"The stance on my new pro model is centered, the side cut as well as the core is twin. I also chose to go with a slightly directional nose shape. The result is that you get a board that rides like a twin in the park as well as rails, jibs, etc. and the nose will also stay above the snow in the pow. This combination is a perfect fit for my riding style." – Simon Chamberlain
What are price points doing?
Price points are always selling well. The Latch Key is our entry-level board and comes in at $299.00 USD. It is a true twin shape with a Wood/ABS core combination. The Powder Sucks board has been one of the best selling boards in our line and it also won a TransWorld Good Wood award last year. It is a true twin with a tip to tail wood core snowboard that retails at $359.00 USD. For the entry level boards we don't put as much into the materials, but they are still quality boards that we very rarely see any warranties on.
What market segment are you focusing on? How and why?
We are focused on all types of snowboarding but we aren't into selling discount boards to big box stores. Real snowboard companies go out there and help get snowboarding noticed. Then you've got big box sporting goods stores not putting anything back, but they are cashing in on snowboarding's popularity. If you buy a board from one of those stores then you aren't supporting snowboarding. We sell our boards to shops that believe in snowboarding and by doing that it supports the people that helped make this sport what it is. Why should the profit from a snowboard go into making a better tennis racket or camp stove?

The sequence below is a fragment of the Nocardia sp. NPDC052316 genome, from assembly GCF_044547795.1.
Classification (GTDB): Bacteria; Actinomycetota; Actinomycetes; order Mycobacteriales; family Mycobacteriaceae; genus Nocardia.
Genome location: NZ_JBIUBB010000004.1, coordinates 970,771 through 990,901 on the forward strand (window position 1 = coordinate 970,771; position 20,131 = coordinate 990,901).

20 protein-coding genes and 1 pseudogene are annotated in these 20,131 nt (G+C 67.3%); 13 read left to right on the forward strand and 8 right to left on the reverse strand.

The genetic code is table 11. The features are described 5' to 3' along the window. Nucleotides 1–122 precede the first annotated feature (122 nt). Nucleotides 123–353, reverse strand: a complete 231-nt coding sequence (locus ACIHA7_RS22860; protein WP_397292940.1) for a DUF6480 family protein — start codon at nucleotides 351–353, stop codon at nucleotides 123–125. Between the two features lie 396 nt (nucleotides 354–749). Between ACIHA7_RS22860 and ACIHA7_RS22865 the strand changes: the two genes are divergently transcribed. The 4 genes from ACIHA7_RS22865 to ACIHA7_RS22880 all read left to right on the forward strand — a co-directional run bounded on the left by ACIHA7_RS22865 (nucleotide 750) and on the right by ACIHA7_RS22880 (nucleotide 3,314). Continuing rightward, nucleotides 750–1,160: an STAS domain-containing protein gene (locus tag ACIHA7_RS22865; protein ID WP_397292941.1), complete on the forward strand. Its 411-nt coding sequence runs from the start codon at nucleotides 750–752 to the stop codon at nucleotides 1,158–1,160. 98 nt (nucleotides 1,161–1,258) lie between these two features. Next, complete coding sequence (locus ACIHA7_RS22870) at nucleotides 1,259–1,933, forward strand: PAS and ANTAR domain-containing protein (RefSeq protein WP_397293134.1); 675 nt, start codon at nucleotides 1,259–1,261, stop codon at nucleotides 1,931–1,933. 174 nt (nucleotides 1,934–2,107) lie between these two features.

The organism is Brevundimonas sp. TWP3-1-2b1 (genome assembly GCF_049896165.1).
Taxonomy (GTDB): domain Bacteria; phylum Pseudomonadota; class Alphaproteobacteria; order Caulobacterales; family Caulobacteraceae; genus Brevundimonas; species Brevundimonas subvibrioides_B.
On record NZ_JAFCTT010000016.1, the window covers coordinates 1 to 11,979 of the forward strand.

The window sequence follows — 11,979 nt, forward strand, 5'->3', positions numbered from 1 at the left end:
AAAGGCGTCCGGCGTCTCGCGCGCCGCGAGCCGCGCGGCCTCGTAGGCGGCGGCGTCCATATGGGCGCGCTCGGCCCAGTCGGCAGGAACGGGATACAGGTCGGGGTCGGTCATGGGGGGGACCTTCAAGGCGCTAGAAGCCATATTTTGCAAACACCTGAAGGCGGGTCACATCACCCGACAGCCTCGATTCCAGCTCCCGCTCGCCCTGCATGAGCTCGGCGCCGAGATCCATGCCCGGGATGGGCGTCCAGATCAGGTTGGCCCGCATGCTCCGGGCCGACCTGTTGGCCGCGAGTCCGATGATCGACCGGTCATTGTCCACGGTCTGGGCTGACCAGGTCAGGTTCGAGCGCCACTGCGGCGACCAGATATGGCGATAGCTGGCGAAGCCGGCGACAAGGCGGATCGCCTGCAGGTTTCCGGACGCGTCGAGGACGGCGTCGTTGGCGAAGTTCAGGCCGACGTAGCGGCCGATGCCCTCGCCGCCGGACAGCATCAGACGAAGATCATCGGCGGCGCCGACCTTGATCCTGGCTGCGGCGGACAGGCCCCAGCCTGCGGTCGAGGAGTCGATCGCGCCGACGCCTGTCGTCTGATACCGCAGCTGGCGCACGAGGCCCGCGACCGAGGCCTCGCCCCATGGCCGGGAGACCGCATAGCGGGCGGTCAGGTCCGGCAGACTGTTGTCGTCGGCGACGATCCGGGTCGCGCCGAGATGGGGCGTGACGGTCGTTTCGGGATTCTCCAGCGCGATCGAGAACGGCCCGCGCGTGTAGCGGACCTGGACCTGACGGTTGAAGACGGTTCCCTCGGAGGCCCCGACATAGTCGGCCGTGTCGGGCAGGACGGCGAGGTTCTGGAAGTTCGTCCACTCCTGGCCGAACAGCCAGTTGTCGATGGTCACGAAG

What types of riding do you see leading sales next year (park, all mountain, etc) and why?
We think people in general want a board that works on as much different terrain as possible. We believe that it is possible to design a board that rides well in powder, on rails, and in the park. The Simon is the best example of a board that does it all. It has a twin core, twin stance and twin side cut but the nose tip is approximately 10mm longer than the tail. It keeps the nose above the snow in the powder but it doesn't affect the twin riding performance in the park or on rails. It is probably the most well rounded board in our line. We also cater to the powder specific with our OG tapered powder board and the Jib Stick and JP boards have done really well too. We place more inserts on our twin boards so that people can have the option to set the stance back a bit for powder days. It really just boils down to rider preference.
Not only do we want snowboarding to progress as a sport, we want the people that ride our boards to progress their riding abilities as well. If its JP Walker doing back 10 tails off backcountry cliffs or a 13 year old kid learning how to nose press a box we want people to tell us that our boards helped improve their riding. Nothing makes us happier than hearing that from one of our team riders or customers.